Volunteer! Rescues and shelters are usually in need of volunteers to help with everything from cleaning, to walking pets, to grooming! Even volunteers with office, event management or fundraising skills are needed! Put your talents to good use. If you have a particular ability but aren't sure how you can use it to help animals, please call your local shelter or humane society and find out if you could be helping animals!
A great example is that a woman who could crochet was able to help animals by donating her handmade items to KHS so that we could sell them and raise money for programs and services. We also have volunteers that sew our catnip squares, and deliver them to local vet clinics for sale! No matter what your hobby or talent is, a shelter or rescue group needs you!
Donate! Money doesn't solve all the problems, but it helps! KHS feeds approx. Two hundred fifty local cats and dogs a day to keep them with the families they already have, preventing them from being surrendered to a shelter or rescue. It's less expensive for us to provide the food than it is to shelter that animal. Monetary donations and pet supplies are in high demand at KHS, and all other rescue groups and shelters. You can also sponsor a spay or neuter surgery, organize a pet food drive or bottle driver at your work/school/church/neighborhood, donate gift cards to local pet supply stores, or even sponsor or attend fundraisers for local animal welfare groups!
The Kalamazoo Humane Society is holding it's annual Reverse Raffle on October 18! Tickets are $100 and support our low-cost spay/neuter program. This event is critical to the budget of our spay/neuter program, and we need to sell out by October 17! Click here to learn more --> https://www.khsraffle.org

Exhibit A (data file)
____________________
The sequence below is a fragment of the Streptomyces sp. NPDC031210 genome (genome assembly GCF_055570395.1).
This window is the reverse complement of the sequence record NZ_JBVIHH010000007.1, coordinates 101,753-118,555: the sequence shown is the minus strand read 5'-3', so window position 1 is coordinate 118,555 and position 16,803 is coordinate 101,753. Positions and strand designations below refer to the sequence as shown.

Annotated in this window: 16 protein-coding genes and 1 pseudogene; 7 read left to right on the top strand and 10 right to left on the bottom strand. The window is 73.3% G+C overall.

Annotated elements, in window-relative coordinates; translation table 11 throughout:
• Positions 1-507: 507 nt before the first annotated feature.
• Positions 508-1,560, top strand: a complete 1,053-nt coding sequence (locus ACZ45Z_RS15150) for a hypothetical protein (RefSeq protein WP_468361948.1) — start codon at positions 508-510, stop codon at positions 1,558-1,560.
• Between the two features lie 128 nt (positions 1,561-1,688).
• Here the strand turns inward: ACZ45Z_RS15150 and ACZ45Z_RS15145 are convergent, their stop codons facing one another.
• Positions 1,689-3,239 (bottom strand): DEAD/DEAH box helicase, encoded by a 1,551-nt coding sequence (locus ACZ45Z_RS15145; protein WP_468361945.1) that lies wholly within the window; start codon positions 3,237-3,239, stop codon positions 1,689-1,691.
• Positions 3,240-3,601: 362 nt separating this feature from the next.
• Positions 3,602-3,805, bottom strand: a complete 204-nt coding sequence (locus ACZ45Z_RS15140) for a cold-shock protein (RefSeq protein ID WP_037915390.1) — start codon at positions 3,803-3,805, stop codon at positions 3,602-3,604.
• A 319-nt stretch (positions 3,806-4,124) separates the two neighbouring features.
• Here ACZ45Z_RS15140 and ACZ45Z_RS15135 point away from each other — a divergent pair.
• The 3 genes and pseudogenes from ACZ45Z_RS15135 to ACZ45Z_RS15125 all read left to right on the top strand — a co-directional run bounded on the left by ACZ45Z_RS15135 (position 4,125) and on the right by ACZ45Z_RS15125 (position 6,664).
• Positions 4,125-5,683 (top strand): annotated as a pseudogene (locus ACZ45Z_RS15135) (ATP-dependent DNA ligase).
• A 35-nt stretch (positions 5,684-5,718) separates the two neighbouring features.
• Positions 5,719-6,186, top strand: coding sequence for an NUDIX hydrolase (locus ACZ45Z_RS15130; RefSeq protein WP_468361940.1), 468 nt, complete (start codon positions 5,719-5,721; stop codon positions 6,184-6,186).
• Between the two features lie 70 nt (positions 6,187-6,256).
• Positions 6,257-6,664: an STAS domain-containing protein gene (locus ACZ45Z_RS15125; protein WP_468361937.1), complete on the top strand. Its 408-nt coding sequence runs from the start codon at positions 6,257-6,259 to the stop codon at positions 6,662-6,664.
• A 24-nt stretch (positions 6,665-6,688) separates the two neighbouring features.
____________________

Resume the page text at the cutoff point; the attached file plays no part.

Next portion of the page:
TNR! Trap-Neuter-Release is a program that traps feral cats, brings them to a spay/neuter clinic to be fixed, and releases the cat back to the colony. Learn more about feral cat management at the Alley Cat Allies website. You can also contact Animals Best Friend Fund to find out how you can help as a trapper or a barn home!
When your shelter asks for help, help! When your local shelter is vocal about their needs, do what you can to provide it! Whether that be a specific item or a general call to action to adopt, it's up to the community to step up and address the needs of the shelter so that the shelter can address the needs of the animals.
Earlier this week, KCASE posted on Facebook a reduction in adoption fees for cats as the shelter is full. This is an opportunity for anyone who would like to help to adopt and rescue a cat. Your shelter is asking for help; it's up to our community to respond.
Transport! If your shelter is overwhelmed with animals but doesn't have the resources to transport them to other agencies or new homes, ask your local shelter to help work out the details of a volunteer-run transport program or help organize a fund to pay for transport.
Think local first! If you're looking to adopt, start at your closest open-admission shelter. These animals are in the most critical situation. Do not refuse to visit a shelter because they are not "no-kill" - those shelters need the MOST support! Many rescues and shelters bring animals in from out of state! If you know of a shelter that is accepting animals from out of the area they work in, ask them to help locally to prevent an oversaturation of available pets in one area.
What not to do:
1. Demand more animals are adopted without taking action to help that become a reality.
2. Criticize shelter and rescue workers - they are the helpers, not the problem.
3. Allow pets to run loose and roam free
4. Allow irresponsible/unplanned breeding
5. Judge shelters and rescues based on "kill" and "no-kill" labels, or numbers alone.
6. Identify a problem without offering (nicely) to help with a solution.
There are so many ways our community can work together to reduce the number of incoming animals, which will, in turn, reduce the euthanasia rates.